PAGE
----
India’s willingness to allow Pakistan to inspect the projects in the Jehlum basin, including the controversial Kishanganga hydroelectric project, is a pleasant surprise. Pakistan will reciprocate the move by allowing India’s Commissioner for Indus Waters (ICIW) to the Kotri barrage in the Lower Indus. The minutes of the 115th meeting of the Permanent Indus Commission reveals this progress.

The agreement to arrange visits for the respective commissioners can be seen as a trust and confidence-building measure. A hope has resurfaced that the South Asian neighbours –both nuclear powers as well– will settle their water issues jointly. The focus of both sides should be on finding a win-win solution.

The two sides have rightly recognised the need of an active and strengthened Permanent Indus Commission. Furthermore, Pakistan’s position that India need to share information about potential projects at the planning stage for examination will help in finding a way out for any possible objections by Pakistan. Should Pakistan raise any objection to the designs of the Indian projects in the Jehlum basin, the real test will be if India shows compliance with the reservations of Pakistan.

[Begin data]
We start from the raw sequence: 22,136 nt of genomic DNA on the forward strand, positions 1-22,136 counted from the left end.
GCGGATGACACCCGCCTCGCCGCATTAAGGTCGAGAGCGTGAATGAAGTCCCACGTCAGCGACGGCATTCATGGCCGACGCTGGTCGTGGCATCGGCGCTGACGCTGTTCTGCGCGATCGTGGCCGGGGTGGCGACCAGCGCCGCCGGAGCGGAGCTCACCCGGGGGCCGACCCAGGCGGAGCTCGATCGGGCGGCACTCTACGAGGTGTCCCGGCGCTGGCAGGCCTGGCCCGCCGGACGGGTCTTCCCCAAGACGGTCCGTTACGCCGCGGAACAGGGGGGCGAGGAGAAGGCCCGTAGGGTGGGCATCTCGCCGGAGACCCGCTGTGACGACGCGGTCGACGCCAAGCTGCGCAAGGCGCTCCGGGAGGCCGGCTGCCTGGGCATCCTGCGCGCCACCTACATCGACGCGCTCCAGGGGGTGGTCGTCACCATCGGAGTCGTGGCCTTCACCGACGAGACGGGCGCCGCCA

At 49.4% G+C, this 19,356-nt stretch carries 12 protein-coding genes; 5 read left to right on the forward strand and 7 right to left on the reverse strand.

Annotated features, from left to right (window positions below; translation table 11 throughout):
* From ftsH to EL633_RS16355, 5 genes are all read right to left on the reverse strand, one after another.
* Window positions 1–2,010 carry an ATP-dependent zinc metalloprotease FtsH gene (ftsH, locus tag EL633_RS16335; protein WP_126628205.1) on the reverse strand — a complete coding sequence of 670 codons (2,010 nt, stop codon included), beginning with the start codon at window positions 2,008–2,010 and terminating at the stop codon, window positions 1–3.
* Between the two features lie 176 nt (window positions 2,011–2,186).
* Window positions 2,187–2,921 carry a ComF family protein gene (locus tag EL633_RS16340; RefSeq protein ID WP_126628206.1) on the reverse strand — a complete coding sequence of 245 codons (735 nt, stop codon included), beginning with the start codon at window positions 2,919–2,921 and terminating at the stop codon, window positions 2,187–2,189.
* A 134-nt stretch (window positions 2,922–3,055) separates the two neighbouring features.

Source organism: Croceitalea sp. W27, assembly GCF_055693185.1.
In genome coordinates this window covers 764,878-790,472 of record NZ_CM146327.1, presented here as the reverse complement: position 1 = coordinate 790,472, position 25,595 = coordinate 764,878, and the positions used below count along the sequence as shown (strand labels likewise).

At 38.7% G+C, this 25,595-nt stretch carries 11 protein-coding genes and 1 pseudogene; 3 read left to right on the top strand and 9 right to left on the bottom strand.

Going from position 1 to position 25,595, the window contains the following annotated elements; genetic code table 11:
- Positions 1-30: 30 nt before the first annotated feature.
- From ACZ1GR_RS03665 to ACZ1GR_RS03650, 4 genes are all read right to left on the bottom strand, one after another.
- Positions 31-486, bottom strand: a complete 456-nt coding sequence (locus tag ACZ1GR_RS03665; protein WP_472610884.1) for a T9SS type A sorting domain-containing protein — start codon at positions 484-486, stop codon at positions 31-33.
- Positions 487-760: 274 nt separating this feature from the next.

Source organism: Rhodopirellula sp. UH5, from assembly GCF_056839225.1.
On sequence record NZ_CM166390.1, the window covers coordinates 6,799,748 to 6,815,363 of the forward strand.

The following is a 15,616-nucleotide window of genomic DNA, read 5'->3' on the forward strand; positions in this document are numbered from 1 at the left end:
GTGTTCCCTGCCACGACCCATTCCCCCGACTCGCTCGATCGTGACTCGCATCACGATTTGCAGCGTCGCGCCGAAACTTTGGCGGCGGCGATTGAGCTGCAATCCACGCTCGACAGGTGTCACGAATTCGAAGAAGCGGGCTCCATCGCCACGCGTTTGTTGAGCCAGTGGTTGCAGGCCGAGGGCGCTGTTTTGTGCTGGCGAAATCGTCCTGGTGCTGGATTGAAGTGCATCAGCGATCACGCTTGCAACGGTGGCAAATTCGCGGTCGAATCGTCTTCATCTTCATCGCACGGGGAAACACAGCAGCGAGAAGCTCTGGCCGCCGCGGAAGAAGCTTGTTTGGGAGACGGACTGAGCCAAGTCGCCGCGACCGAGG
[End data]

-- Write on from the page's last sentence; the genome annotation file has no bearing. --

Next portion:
Till recently, New Delhi was reluctant to accept any request made by Islamabad over Kishanganga. New Delhi found the courage to ignore the option of bilateral talks as World Bank was favouring India. However, the government in New Delhi chose to rely on bilateral discussions only after Islamabad’s inauguration of its project on Neelum River in April this year.

Settlement of water disputes is of utmost importance for Pakistan. After the second interim order of The Court of Arbitration that allowed India to construct the dam, Pakistan’s scope of the objections has been narrowed. When we examine history, we see that cooperation over water can prevail over the conflict over water. Through water diplomacy, nuclear neighbours can be reminded of the benefits of cooperating around water resources.